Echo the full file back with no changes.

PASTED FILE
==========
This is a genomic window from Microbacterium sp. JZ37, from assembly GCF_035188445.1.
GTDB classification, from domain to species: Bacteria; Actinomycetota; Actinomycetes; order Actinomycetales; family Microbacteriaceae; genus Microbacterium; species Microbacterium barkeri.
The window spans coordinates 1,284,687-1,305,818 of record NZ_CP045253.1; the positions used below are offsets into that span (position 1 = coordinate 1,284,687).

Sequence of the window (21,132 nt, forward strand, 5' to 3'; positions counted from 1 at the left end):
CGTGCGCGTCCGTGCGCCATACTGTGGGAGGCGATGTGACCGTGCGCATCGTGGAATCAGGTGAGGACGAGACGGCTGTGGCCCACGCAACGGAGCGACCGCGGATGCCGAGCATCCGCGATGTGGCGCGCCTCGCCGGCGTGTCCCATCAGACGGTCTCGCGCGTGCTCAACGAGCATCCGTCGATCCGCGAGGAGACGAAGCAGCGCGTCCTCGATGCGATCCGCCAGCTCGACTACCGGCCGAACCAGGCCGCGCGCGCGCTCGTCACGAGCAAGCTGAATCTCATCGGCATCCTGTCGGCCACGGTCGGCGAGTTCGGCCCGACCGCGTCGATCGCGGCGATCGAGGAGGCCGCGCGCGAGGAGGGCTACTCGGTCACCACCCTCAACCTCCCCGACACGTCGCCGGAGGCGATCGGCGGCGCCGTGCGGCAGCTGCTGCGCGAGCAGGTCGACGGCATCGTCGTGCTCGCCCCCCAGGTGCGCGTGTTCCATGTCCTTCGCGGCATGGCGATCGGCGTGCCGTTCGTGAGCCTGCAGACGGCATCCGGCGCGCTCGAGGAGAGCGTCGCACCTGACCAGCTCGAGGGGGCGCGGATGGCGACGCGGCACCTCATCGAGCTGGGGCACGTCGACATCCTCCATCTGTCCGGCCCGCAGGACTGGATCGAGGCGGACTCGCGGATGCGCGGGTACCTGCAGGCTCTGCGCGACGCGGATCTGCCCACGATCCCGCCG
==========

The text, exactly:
This is a genomic window from Microbacterium sp. JZ37, from assembly GCF_035188445.1.
GTDB classification, from domain to species: Bacteria; Actinomycetota; Actinomycetes; order Actinomycetales; family Microbacteriaceae; genus Microbacterium; species Microbacterium barkeri.
The window spans coordinates 1,284,687-1,305,818 of record NZ_CP045253.1; the positions used below are offsets into that span (position 1 = coordinate 1,284,687).

Sequence of the window (21,132 nt, forward strand, 5' to 3'; positions counted from 1 at the left end):
CGTGCGCGTCCGTGCGCCATACTGTGGGAGGCGATGTGACCGTGCGCATCGTGGAATCAGGTGAGGACGAGACGGCTGTGGCCCACGCAACGGAGCGACCGCGGATGCCGAGCATCCGCGATGTGGCGCGCCTCGCCGGCGTGTCCCATCAGACGGTCTCGCGCGTGCTCAACGAGCATCCGTCGATCCGCGAGGAGACGAAGCAGCGCGTCCTCGATGCGATCCGCCAGCTCGACTACCGGCCGAACCAGGCCGCGCGCGCGCTCGTCACGAGCAAGCTGAATCTCATCGGCATCCTGTCGGCCACGGTCGGCGAGTTCGGCCCGACCGCGTCGATCGCGGCGATCGAGGAGGCCGCGCGCGAGGAGGGCTACTCGGTCACCACCCTCAACCTCCCCGACACGTCGCCGGAGGCGATCGGCGGCGCCGTGCGGCAGCTGCTGCGCGAGCAGGTCGACGGCATCGTCGTGCTCGCCCCCCAGGTGCGCGTGTTCCATGTCCTTCGCGGCATGGCGATCGGCGTGCCGTTCGTGAGCCTGCAGACGGCATCCGGCGCGCTCGAGGAGAGCGTCGCACCTGACCAGCTCGAGGGGGCGCGGATGGCGACGCGGCACCTCATCGAGCTGGGGCACGTCGACATCCTCCATCTGTCCGGCCCGCAGGACTGGATCGAGGCGGACTCGCGGATGCGCGGGTACCTGCAGGCTCTGCGCGACGCGGATCTGCCCACGATCCCGCCG